Even Gingrich's last book was outsold by the patriotic children's book penned by his wife, Callista, which features an elephant named Ellis. The couple's credit line at Tiffany -- up to $1 million at one point -- is gone.

This is a man who once commanded $1.6 million in consulting fees from the government-sponsored mortgage giant Freddie Mac, and had similar contracts with companies such as IBM and Microsoft; now that he's called for Freddie to be broken up, it seems doubtful they'd be eager to rehire him. As for the rest, one wonders what kind of clout they'd think they'd get from a man who tested the proposition that he was the face of contemporary conservatism, only to win just two primaries -- and then totally ignore the writing on the wall about the failure of his own candidacy.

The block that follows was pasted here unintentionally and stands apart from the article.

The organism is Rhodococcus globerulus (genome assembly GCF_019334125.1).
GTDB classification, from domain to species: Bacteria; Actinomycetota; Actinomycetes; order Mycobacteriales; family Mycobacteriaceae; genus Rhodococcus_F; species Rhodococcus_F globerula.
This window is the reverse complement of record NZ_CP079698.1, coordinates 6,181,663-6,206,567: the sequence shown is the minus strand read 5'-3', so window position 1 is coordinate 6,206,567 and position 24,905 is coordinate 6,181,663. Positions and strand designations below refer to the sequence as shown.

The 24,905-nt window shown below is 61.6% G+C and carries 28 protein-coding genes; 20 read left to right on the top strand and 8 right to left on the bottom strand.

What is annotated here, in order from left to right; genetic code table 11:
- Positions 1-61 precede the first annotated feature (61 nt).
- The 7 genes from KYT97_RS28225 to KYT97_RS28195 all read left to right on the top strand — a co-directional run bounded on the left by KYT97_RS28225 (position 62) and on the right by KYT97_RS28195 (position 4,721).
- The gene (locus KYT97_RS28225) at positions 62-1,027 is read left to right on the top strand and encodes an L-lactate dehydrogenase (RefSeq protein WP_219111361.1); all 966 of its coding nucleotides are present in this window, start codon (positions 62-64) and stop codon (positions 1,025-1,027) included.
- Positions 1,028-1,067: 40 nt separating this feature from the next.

At the dinner in Lancaster, Romney spoke near the beginning of the program, Gingrich after the dinner and appearances by a parade of down-ballot Pennsylvania candidates. Half the press had left, but the crowd of several hundred stayed and listened politely. Afterward, in the basement room with the yellow couch, Gingrich took questions from reporters, gamely laying out his hopes for winning Tuesday's primary in Delaware. Though he keeps hope alive, he has acknowledged he's unlikely to get the nomination at this point. Given that, I asked him, what does he think the future holds? What is his Plan B after this?

"I don't think about it, frankly," he said, fixing me with his powerfully quizzical stare. "I'm quite happy with my Plan A."

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Molly Ball is a staff writer covering national politics at The Atlantic.